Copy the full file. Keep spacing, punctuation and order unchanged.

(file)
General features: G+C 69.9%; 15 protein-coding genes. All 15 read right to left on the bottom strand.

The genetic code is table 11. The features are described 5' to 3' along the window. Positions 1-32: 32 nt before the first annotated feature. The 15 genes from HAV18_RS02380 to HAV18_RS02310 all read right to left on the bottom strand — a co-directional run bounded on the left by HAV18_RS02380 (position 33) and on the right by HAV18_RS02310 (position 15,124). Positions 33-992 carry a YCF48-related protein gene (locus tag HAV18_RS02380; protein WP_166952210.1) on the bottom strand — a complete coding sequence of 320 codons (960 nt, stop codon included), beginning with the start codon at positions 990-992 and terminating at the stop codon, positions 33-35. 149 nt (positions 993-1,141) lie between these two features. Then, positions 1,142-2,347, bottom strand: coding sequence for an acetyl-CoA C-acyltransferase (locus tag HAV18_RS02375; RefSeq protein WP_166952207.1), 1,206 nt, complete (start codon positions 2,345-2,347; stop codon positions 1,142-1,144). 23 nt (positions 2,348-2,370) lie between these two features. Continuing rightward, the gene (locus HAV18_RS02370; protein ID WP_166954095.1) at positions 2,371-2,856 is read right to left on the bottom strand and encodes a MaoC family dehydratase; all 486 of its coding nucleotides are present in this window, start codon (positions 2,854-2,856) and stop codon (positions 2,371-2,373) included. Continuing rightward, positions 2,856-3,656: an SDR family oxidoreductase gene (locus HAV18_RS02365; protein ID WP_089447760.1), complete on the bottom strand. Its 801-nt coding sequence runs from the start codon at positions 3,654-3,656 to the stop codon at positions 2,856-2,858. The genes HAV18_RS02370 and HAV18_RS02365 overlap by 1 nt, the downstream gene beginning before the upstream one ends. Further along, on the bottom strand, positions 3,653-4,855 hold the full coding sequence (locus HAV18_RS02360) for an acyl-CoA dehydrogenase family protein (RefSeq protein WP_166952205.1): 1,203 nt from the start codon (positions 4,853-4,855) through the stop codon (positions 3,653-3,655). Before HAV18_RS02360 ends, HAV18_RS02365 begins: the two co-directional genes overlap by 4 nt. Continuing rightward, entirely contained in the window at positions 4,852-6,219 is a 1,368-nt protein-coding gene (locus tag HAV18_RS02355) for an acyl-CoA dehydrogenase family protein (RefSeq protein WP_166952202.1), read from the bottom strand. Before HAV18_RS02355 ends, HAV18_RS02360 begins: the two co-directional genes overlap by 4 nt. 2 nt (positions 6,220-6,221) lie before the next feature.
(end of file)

General features: G+C 69.9%; 15 protein-coding genes. All 15 read right to left on the bottom strand.

The genetic code is table 11. The features are described 5' to 3' along the window. Positions 1-32: 32 nt before the first annotated feature. The 15 genes from HAV18_RS02380 to HAV18_RS02310 all read right to left on the bottom strand — a co-directional run bounded on the left by HAV18_RS02380 (position 33) and on the right by HAV18_RS02310 (position 15,124). Positions 33-992 carry a YCF48-related protein gene (locus tag HAV18_RS02380; protein WP_166952210.1) on the bottom strand — a complete coding sequence of 320 codons (960 nt, stop codon included), beginning with the start codon at positions 990-992 and terminating at the stop codon, positions 33-35. 149 nt (positions 993-1,141) lie between these two features. Then, positions 1,142-2,347, bottom strand: coding sequence for an acetyl-CoA C-acyltransferase (locus tag HAV18_RS02375; RefSeq protein WP_166952207.1), 1,206 nt, complete (start codon positions 2,345-2,347; stop codon positions 1,142-1,144). 23 nt (positions 2,348-2,370) lie between these two features. Continuing rightward, the gene (locus HAV18_RS02370; protein ID WP_166954095.1) at positions 2,371-2,856 is read right to left on the bottom strand and encodes a MaoC family dehydratase; all 486 of its coding nucleotides are present in this window, start codon (positions 2,854-2,856) and stop codon (positions 2,371-2,373) included. Continuing rightward, positions 2,856-3,656: an SDR family oxidoreductase gene (locus HAV18_RS02365; protein ID WP_089447760.1), complete on the bottom strand. Its 801-nt coding sequence runs from the start codon at positions 3,654-3,656 to the stop codon at positions 2,856-2,858. The genes HAV18_RS02370 and HAV18_RS02365 overlap by 1 nt, the downstream gene beginning before the upstream one ends. Further along, on the bottom strand, positions 3,653-4,855 hold the full coding sequence (locus HAV18_RS02360) for an acyl-CoA dehydrogenase family protein (RefSeq protein WP_166952205.1): 1,203 nt from the start codon (positions 4,853-4,855) through the stop codon (positions 3,653-3,655). Before HAV18_RS02360 ends, HAV18_RS02365 begins: the two co-directional genes overlap by 4 nt. Continuing rightward, entirely contained in the window at positions 4,852-6,219 is a 1,368-nt protein-coding gene (locus tag HAV18_RS02355) for an acyl-CoA dehydrogenase family protein (RefSeq protein WP_166952202.1), read from the bottom strand. Before HAV18_RS02355 ends, HAV18_RS02360 begins: the two co-directional genes overlap by 4 nt. 2 nt (positions 6,220-6,221) lie before the next feature.